Though some owners like hearing their dogs expressing themselves, an incessantly barking pooch next door can rank with a crying baby on an airplane as one of the bigger nuisances that the listener can’t really control. But officials in Hurst, Texas, a suburb of Dallas, are attempting to join a list of places that try to do just that.
The ordinance currently on the books in Hurst gives law enforcement or animal control officers the power to give owners a warning if their dog barks and disturbs neighbors on a regular basis. Owners then have 24 hours to get their dog to be quieter. However, there is no enforcement mechanism for repeated warnings, and officers have grown tired of speaking over and over to the same people about the same dogs.
But a new proposal, currently before the city council and awaiting a vote, would allow officers to cite the owner of the rambunctious dog on any of their return trips to the property, eliminating the quieting period of one day.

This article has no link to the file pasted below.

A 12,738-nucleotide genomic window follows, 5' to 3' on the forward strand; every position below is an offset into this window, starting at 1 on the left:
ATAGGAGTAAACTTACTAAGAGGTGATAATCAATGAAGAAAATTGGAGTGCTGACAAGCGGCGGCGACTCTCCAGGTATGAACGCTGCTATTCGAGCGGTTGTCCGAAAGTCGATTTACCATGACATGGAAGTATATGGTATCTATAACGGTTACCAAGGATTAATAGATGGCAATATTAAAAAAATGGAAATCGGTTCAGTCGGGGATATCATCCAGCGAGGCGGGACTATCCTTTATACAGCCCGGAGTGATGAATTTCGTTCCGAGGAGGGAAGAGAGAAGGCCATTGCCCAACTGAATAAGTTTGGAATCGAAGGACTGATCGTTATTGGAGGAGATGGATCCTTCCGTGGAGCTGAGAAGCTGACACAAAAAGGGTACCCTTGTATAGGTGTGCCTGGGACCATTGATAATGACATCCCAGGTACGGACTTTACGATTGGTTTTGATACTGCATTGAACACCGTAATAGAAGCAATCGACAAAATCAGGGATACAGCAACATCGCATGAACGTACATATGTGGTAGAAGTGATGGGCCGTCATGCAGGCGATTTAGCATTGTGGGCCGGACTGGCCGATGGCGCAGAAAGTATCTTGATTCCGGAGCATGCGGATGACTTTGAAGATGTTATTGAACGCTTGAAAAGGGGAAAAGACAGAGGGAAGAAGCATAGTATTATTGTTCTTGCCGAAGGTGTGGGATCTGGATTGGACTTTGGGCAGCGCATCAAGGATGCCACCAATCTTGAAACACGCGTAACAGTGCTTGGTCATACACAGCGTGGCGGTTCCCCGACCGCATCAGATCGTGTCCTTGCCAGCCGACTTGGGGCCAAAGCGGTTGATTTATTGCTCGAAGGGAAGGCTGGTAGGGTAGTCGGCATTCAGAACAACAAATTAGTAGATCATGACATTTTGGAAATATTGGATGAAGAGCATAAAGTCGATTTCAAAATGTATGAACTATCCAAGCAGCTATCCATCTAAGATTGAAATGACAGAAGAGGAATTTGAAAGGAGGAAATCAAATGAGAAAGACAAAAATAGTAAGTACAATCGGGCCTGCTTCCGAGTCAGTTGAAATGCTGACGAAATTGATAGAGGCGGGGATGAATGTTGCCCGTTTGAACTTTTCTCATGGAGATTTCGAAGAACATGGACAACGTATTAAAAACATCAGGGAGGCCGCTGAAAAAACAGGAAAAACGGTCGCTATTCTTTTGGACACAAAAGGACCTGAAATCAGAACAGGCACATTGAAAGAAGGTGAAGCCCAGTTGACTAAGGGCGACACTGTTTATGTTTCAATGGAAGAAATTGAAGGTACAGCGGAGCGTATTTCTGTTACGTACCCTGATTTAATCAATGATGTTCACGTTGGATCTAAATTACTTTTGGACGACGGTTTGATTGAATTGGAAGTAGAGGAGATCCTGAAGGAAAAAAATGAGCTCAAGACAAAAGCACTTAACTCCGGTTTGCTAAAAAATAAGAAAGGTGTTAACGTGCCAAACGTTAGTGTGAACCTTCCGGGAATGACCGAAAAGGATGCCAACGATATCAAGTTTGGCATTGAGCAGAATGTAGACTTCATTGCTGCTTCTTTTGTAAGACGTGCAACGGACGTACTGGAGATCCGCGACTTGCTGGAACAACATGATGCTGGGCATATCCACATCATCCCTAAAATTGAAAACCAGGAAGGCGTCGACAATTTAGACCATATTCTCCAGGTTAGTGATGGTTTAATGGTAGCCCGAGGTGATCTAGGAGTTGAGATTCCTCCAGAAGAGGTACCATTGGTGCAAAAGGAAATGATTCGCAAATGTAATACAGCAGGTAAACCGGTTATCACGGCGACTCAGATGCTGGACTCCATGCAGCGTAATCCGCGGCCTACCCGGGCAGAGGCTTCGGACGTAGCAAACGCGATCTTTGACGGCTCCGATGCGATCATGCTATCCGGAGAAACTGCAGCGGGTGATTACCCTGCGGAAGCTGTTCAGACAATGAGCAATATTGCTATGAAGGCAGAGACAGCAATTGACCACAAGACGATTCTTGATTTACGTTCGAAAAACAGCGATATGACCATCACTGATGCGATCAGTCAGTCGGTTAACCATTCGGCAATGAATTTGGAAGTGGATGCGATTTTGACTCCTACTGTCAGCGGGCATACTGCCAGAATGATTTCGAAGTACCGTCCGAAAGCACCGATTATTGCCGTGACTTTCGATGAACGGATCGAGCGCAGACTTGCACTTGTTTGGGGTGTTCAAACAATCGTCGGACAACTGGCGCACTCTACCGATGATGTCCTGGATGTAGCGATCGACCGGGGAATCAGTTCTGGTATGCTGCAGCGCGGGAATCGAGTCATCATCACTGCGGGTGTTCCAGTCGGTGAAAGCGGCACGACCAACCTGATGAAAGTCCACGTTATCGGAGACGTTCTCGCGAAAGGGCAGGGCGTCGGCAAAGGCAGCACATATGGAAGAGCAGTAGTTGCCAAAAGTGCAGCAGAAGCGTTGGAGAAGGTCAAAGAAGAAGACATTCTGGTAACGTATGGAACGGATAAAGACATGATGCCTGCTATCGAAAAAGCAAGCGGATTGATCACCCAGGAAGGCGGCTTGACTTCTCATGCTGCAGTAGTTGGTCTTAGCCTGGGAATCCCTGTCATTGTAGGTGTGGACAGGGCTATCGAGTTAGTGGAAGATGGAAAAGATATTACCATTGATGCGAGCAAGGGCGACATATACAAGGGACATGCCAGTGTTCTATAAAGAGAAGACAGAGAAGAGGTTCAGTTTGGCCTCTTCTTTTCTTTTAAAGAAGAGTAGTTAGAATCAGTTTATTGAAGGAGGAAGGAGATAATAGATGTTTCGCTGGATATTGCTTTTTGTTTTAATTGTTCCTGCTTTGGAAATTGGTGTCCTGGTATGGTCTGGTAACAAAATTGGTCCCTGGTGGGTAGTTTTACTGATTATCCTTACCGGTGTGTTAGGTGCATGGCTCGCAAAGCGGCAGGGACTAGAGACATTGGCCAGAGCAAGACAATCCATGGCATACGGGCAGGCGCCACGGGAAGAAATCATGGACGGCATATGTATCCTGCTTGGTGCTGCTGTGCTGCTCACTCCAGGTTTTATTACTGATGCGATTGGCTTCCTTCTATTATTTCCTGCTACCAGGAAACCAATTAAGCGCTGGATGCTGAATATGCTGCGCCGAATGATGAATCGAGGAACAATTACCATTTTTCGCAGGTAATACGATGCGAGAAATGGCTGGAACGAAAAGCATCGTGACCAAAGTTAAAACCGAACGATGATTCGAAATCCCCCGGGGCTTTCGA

In 2010, Hurst city officials have responded to 24 complaints about noisy dogs – in a town of under 37,000 people – and have cited only six households.
While noise ordinances are common, only select cities and states have laws specific to the noise made by excited dogs. Oregon calls any dog that makes “frequent or prolonged noises” a nuisance to the public. Massachusetts can order an owner to get rid of their pet if a city council hearing determines that to be necessary in solving the barking problem in the neighborhood. And Connecticut can fine an owner up to $100 and/or sentence them to a month in jail if their dog disturbs “any sick person residing in the immediate vicinity.”
The Hurst City Council is to vote on the proposal to, depending on your point of view, either restrict dogs’ freedom of speech or liberate residents’ eardrums, next week.